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CAAM Hosts Los Angeles: State of the Black Press Panel
By Faith Petrie, Contributing Writer
Published September 5, 2019

(L-R) Arianne Edmonds, Founder of the J.L. Edmonds Project; Tre’vell Anderson,president of the LA chapter of the National Association of Black Journalists and director of Culture and Entertainment, Out Magazine; Brandon I. Brooks, managing editor at the Los Angeles Sentinel and L.A. Watts Times; Lilly Workneh, editor-in-chief of Blavity News; Tony Cox, associate chair and professor of journalism at Cal State Los Angeles and Tyree Boyd-Pates, History Curator and Program Manager at California African American Museum (CAAM).

The California African American Museum’s main hall echoed with the microphoned voices of journalists Tre’Vell Anderson, Brandon I. Brooks and Lilly Workneh as eager faces listened in on their conversation with moderator, Tony Cox.

The art museum acted as a venue for the Los Angeles: State of the Black Press Panel Thursday, Aug. 29, where the panelists discussed everything from mainstream media’s coverage of Black Americans to President Donald Trump’s impact on news coverage and politics.

Longtime journalist and associate chair and professor of journalism at California State University, Los Angeles, Tony Cox led the discussion with a mixture of both premeditated questions and audience suggestions.

In the digital age, print papers have to navigate through a technology-driven space and president of the Los Angeles chapter of the National Association of Black Journalists and Director of Culture and Entertainment of Out Magazine, Anderson noted this renaissance in press is just a sign of the times.

“I think it’s a misnomer that younger folks, millennials, etcetera, aren’t interested in print products,” Anderson said. “I think the issue with a lot of print products is— and I say this as somebody who still subscribes to a variety of different things that meet this particular rule— is that a lot of these publications aren’t interested in revamping themselves.”

Although Anderson noted publications can “hold on to tradition,” he thinks [publications] should be able to find a middle ground for newer readers.

According to Cox, Black press found its beginnings through creators John Russwurm and Samuel Cornish, who wanted to produce a platform to discuss Black issues.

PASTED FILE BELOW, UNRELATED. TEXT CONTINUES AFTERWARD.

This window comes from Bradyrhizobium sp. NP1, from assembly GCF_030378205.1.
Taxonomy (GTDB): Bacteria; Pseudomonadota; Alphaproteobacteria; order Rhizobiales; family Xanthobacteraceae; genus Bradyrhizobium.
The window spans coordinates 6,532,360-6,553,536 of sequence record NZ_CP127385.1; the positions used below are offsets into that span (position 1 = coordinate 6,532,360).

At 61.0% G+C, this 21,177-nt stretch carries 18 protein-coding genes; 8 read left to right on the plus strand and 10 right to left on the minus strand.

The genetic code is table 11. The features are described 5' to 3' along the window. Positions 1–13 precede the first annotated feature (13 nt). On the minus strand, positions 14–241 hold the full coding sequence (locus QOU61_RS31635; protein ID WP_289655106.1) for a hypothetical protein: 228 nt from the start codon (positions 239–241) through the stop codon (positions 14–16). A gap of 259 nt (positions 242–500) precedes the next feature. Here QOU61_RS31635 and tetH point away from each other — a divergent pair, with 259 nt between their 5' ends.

“It started because the White publications would not report on people of color at all, and when they did, it was skewed in a way that was not positive for us,” Cox said.

When asked if the handling of Black news was the same, editor-in-chief of Blavity, Workneh agreed.

“I think mainstream media does, at times, a piss-poor job at reflecting the reality of racist America and the reality of Black folks in America and beyond,” Workneh said.

Workneh continued by adding that readership is also determined by what the audience is interested in.

“You have to present the news based on what readers want, where they are, what stories are they clicking on and that has to definitely play a big role in your editorial judgement in determining what kinds of stories need to be covered.”

Managing editor of the Los Angeles Sentinel and L.A. Watts Times, Brooks, added how he wants to show the public “something unique” when it comes to stories surrounding Black faces.

“My quote is educate, inform and inspire,” Brooks said. “That’s what we should be doing every week because finding those stories unfortunately on killings, which we do cover, they come too often. So, I like to show us— and I’m not shy about saying that— in a positive light as often as possible.”

Brooks also said that stories that focus on the positive aspects of the Black community usually tend to do better in terms of analytics.

Changing pace, Cox transitioned the topic of discussion to a more controversial one: relations between the Black church and the LGBTQ community and how that impacts stories regarding its members.

“Sure I’ll take that offer, I feel like it was geared towards me,” Anderson said. “I think it’s a complicated, complex answer.”

After a pause, he continued, “For those of us who belong in both of them, we just have to go you know, find somewhere to be,” Anderson said.

While he noted that some publications like the Chicago Defender have covered LGBTQ issues in the earlier years of Black press, tradition, history, and whether or not the reader will read the stories are all factors as to if they are written.

“It’s happening, but it’s happening very slowly,” Anderson said.

Regarding her own publication, Workneh said diversity in all areas is important to remaining inclusive.

“We seek to celebrate the diversity among us all and that goes beyond just representing the queer community, it’s also representing immigrants, it’s also representing first-[generation] folks, it’s also representing all the ways people identify and making sure that we are constantly keeping that in mind,” Workneh said.

A question from the audience regarding whether Black journalists should believe the stereotypes that are associated with Black press garnered laughter from the audience and panelists alike.

“[All publications] don’t pay. They all don’t pay, or they don’t pay on time, or they don’t pay what you’re worth,” Anderson said. “It’s not just a Black press thing.”

For young journalist hoping to break through the industry, the group said that persevering and working hard are the key factors to success.

“The way that I think I’ve been most successful in my career as a young person, is by knowing how to write,” Anderson said. “[You’ve] got to be ready for the opportunity when it comes because it’s not going to come right now.”

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